|Copyright: Manyee Desandies (manyee)
|Date Taken: 2013-04-01|
|Camera: Canon Powershot SX230IS|
|Photo Version: Original Version|
|Date Submitted: 2013-04-01 11:53|
|[Note Guidelines] Photographer's Note|
Geai de Steller (French)
Chara Crestada (Spanish)
A large, dark jay of evergreen forests in the mountainous West. Stellerís Jays are common in forest wildernesses but are also fixtures of campgrounds, parklands, and backyards, where they are quick to spy bird feeders as well as unattended picnic items. When patrolling the woods, Stellerís Jays stick to the high canopy, but youíll hear their harsh, scolding calls if theyíre nearby. Graceful and almost lazy in flight, they fly with long swoops on their broad, rounded wings.
*Steller's and Blue jays are the only North American jays with crests. The Blue Jay is expanding its range westward. Where they meet, the two species occasionally interbreed and produce hybrids.
*Stellerís Jays have the dubious honor of being one of the most frequently misspelled names in all of bird watching. Up close, the birdís dazzling mix of azure and blue is certainly stellar, but thatís not how you spell their name. Stellerís Jays were discovered on an Alaskan island in 1741 by Georg Steller, a naturalist on a Russian explorerís ship. When a scientist officially described the species, in 1788, they named it after him Ė along with other discoveries including the Stellerís sea lion and Stellerís Sea-Eagle.
*The Steller's Jay and the Blue Jay are the only New World jays that use mud to build their nests.
*The Steller's Jay shows a great deal of variation in appearance throughout its range, with some populations featuring black crests and backs, and others blue. One black-crested form in southern Mexico is surrounded by eight other blue-crested forms.
*Stellerís Jays are habitual nest-robbers, like many other jay species. Theyíve occasionally been seen attacking and killing small adult birds including a Pygmy Nuthatch and a Dark-eyed Junco.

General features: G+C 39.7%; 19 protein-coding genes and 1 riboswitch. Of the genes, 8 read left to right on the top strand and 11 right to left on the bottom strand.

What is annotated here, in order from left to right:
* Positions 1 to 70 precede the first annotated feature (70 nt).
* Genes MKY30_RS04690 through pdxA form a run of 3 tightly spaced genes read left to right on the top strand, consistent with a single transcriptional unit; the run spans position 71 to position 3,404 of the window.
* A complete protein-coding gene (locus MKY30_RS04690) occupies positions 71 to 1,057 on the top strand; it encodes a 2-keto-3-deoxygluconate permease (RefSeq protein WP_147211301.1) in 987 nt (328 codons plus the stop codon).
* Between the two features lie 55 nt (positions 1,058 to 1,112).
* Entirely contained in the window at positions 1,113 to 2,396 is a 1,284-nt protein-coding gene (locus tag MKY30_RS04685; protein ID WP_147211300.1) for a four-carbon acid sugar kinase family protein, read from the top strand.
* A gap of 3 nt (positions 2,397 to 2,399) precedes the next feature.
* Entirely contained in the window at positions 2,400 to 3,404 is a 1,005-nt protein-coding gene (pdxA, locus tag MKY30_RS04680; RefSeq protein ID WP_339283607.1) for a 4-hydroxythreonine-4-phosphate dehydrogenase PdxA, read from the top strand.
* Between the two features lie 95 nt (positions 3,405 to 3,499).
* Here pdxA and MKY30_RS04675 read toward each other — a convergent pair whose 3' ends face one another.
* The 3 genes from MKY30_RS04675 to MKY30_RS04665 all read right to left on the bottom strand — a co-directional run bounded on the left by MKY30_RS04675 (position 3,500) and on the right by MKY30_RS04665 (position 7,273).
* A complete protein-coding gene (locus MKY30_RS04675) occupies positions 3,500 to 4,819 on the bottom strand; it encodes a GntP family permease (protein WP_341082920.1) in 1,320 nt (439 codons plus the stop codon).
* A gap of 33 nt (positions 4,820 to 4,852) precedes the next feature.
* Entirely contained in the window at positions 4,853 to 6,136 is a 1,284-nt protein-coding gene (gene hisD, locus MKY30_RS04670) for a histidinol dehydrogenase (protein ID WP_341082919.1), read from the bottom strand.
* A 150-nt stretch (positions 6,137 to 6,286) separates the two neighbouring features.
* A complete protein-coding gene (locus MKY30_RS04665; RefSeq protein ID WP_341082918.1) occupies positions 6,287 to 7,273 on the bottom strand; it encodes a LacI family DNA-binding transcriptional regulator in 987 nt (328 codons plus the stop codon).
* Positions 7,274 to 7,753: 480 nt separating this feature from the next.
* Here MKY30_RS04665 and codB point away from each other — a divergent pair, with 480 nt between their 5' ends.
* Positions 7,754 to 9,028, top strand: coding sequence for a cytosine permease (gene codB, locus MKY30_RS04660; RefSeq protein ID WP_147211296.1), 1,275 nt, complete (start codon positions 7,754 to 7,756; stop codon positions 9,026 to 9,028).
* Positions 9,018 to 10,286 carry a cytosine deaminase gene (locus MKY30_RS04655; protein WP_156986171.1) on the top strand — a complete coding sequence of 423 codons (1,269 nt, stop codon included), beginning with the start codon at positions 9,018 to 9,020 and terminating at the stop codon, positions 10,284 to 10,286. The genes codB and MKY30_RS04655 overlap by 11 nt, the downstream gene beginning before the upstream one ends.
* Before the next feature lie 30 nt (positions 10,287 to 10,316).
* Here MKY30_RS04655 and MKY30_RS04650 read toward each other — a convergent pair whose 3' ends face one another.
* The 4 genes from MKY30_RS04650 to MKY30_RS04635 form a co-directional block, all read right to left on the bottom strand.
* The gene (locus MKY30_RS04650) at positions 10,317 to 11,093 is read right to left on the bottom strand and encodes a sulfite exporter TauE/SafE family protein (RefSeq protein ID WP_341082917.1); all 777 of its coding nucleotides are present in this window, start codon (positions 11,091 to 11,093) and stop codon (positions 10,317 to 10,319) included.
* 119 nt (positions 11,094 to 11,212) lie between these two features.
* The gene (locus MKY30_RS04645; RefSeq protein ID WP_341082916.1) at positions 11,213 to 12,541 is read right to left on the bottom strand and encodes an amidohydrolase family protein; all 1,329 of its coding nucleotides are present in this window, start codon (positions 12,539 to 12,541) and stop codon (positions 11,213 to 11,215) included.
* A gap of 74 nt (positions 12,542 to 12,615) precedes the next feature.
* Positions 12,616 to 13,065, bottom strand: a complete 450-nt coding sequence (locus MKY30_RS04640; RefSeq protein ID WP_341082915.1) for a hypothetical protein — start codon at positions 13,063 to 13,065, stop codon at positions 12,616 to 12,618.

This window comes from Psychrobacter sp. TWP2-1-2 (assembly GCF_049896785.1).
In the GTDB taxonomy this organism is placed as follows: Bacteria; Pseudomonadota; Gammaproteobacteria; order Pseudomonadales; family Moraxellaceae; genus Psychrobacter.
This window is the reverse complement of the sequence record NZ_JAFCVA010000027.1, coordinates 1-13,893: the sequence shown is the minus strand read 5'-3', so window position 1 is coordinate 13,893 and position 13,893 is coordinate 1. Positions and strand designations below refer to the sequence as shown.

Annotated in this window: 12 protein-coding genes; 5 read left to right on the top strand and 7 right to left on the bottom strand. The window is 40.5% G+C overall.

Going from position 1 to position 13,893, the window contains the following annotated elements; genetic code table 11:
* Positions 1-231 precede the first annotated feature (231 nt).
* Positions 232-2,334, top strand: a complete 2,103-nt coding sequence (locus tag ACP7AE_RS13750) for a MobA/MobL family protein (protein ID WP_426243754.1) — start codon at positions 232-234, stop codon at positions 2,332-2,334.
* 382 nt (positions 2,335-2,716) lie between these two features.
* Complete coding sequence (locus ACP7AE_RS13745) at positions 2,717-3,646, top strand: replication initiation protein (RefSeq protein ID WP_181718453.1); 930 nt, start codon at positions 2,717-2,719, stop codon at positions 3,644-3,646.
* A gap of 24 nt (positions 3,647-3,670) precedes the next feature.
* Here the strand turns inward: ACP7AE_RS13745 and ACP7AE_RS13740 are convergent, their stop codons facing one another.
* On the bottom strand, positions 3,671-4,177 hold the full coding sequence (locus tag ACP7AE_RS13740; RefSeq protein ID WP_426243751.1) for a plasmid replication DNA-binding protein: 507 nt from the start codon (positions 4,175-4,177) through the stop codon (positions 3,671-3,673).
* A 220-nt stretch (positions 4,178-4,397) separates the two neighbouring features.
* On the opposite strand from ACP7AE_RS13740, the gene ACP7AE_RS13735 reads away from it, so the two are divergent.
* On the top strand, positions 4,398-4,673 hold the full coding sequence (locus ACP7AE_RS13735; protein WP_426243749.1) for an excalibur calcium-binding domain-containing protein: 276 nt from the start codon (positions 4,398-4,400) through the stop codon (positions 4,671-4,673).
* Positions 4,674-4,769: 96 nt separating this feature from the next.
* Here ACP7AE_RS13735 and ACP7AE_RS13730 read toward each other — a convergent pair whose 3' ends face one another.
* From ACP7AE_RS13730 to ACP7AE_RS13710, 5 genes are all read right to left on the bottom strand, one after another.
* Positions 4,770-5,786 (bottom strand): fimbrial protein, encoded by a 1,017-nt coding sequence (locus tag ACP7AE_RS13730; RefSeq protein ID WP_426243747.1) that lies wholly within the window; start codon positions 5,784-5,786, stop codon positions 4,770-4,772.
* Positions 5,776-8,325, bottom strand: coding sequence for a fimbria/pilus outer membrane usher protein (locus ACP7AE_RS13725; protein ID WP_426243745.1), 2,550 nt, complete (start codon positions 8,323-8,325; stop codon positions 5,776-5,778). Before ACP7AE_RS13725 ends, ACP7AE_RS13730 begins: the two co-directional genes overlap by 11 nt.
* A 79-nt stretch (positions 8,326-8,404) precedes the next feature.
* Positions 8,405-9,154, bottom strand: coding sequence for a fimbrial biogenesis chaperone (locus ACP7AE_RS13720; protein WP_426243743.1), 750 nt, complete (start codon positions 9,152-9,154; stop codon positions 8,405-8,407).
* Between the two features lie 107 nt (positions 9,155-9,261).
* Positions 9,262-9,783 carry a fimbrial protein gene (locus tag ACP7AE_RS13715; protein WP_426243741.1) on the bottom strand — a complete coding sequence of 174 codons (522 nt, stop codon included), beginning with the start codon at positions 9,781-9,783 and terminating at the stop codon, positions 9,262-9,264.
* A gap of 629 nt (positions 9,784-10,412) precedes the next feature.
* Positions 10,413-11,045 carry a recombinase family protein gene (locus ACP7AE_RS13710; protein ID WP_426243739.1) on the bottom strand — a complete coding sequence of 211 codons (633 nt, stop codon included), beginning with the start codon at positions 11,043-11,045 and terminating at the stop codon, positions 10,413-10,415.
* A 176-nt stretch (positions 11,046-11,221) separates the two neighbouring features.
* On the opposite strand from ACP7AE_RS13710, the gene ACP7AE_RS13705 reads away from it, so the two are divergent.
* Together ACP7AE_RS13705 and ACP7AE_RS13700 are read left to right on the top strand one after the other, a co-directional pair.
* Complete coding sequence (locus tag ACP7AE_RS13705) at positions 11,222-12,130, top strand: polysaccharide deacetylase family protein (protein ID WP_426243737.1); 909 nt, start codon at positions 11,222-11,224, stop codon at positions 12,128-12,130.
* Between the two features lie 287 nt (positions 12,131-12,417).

*An excellent mimic with a large repertoire, the Stellerís Jay can imitate birds, squirrels, cats, dogs, chickens, and some mechanical objects.
*The oldest recorded Stellerís Jay was 16 years 1 month old.
Argus, Miss_Piggy has marked this note useful
Only registered TrekNature members may rate photo notes.
Nice capture with fine details and excellent sharpness,beautiful composition with lovely natural colours saturation.
- [2013-04-01 13:34]
Excellent portrait of this Steller's Jay with a very good sharp focus on the head in splendid bright colours and an attractive pose with eye contact.
- [2013-04-01 20:09]
One of the best closeup shots I have seen of this gorgeous Western US bird. Love the super fine detail and rich colors. Great eye contact and lighting looks perfect. Great job!!
- [2013-04-01 22:43]
A superb close capture of Steller's Jay that I saw when I visited Yosemite nearly 40 years ago. I wish I could have taken such a photo of it! Great lighting, colours, sharpness and contrast with the leafy BG.
Thanks for sharing this!
Now, this is a great portrait with beautiful details and flashy colours, and wow the blue stripes on the bird's forehead is is really eye-catching. I also like the green leaves that creates not only an ideal backdrop but a natural framing too. The overall colours in the image is gorgeous. Thanks for sharing. Best regards.
Nice bird taken in a nice background - blue and green - wonderful
Excellent image with sharp focus and natural colors.
Wonderful portrait of this beautiful bird.Excellent choice of POV and composition.wonderful colours and great sharpness.Thank You.
Have a good day!